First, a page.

Understanding Soil

Mark Garrett

7 min read

By Mark Garrett

“You are what you eat”. The truth of this saying is becoming ever more evident with the rising numbers of people worldwide affected by food related diseases such as diabetes, obesity and environmental toxicity.

But did you know that what you eat is only as healthy as the soil in which it grows? We need oxygen, water and carbon to live, and so does soil. If these basic compounds are missing then the plants growing in the soil will not receive the full range of nutrients (nitrogen, potassium, phosphorous, sulphur, calcium, magnesium) and trace elements (iron, zinc, copper, selenium, boron, molybdenum, cobalt) for healthy growth, consequently neither will we if we eat them. Simple, isn’t it?

Given this causality, it would seem pretty self-evident that if you want to be healthy, then eat and drink foodstuffs derived from healthy plants on healthy soil. This alone is as good a reason as any to use permaculture principles for sustainable agricultural production!

The question, is how do you create healthy soil?

What is soil?

Soil is made up of humus, minerals, soil biota, gases, water and gels. We cannot have one with out the other for healthy soil.  The short version is. Humus holds water and gels another water reserve plus minerals. Biota make humus and alter soil structure for water and gasses to enter soil from the atmosphere. Plants absorb this life supply of nutrients and minerals through their roots and this is how the earth breathes.  Simple now for a longer explanation.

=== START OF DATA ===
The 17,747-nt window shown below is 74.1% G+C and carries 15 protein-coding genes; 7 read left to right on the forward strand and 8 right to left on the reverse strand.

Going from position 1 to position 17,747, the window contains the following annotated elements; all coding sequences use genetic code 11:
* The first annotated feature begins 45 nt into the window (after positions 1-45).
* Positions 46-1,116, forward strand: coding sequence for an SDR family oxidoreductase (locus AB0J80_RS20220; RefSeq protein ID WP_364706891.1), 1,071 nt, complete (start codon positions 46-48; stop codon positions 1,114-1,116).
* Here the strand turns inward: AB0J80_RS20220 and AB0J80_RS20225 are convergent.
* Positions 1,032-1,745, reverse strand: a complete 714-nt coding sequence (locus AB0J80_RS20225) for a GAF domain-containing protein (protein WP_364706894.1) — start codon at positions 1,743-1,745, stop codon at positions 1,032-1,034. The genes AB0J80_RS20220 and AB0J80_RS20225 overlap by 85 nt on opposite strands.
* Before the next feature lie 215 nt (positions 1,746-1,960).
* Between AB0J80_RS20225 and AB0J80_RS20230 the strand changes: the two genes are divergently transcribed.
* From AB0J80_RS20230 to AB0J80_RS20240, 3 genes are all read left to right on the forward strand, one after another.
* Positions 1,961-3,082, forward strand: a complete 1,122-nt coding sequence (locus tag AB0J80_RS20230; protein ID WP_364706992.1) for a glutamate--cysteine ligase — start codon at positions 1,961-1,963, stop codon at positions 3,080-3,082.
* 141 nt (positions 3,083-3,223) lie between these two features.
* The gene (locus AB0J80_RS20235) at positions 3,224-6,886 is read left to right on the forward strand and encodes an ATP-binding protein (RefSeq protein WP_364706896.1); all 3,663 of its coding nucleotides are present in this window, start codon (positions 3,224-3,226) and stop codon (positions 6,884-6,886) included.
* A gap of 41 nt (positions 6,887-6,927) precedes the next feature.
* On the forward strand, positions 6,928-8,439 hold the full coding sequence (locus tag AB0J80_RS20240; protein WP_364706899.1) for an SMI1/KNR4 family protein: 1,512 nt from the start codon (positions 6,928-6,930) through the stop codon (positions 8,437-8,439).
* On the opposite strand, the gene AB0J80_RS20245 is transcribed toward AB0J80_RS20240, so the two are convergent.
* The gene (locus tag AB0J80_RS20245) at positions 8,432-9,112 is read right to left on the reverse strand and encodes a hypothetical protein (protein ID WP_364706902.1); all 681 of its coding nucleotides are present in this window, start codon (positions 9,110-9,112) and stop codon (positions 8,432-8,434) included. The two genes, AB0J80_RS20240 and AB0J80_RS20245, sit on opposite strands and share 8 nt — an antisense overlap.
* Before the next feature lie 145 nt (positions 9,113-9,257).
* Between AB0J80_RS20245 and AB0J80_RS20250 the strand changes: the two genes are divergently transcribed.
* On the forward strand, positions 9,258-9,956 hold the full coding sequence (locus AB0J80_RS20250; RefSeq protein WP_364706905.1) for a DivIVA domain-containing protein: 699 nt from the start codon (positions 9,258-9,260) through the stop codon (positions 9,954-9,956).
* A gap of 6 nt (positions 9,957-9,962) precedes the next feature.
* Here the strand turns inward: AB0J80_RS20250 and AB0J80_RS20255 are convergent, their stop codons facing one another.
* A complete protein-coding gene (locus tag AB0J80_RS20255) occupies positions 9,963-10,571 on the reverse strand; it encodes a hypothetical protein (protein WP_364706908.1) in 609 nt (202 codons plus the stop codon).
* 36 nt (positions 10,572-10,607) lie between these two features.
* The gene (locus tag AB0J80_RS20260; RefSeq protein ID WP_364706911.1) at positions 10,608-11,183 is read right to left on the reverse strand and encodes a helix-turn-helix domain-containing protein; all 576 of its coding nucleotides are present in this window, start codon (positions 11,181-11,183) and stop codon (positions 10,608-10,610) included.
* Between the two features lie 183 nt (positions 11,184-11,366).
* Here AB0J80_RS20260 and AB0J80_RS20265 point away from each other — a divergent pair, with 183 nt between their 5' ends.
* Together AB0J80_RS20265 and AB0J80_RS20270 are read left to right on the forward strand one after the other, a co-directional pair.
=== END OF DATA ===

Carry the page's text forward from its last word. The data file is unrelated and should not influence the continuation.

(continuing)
Humus content can account for as little as 2% or as much as nearly 100% of soil composition. Compost fed or mulched gardens generally have up to up to 40 % or more. Humus can only be provided by roots and above ground biomass (grasses, trees and other plants). Having adequate soil humus allows for effective water retention.

Water as described by Bill Mollison “is a soup of free living organisms dissolved gases, salts, mineralsand gels. Gels are reserves for water.

The by-products of humus include minerals from the biomass, which are freely available and biologically active for plant uptake. Mulching adds plant nutrients, minerals, regulates soil temperature, and promotes soil life and erosion control.

Soil life or biota consists of fungi, bacteria, yeasts, algae, protozoan’s and larger fauna (earth worms, nematodes, arthropods, mollusc fauna). The biota working together are the humus factory that is the soil food web or the canteen supplying food (nutrients) for the soil. They create tunnels and improve soil structure to bring gases (oxygen, nitrogen) and water into the land that is then up taken by plant roots. This exchange of gases from the atmosphere to the soil and soil to atmosphere is how the earth breathes.

Our friends release minerals and nutrients through their exoskeleton when they die and secrete nutrients while munching away on the carbon and nitrogen you have supplied to them.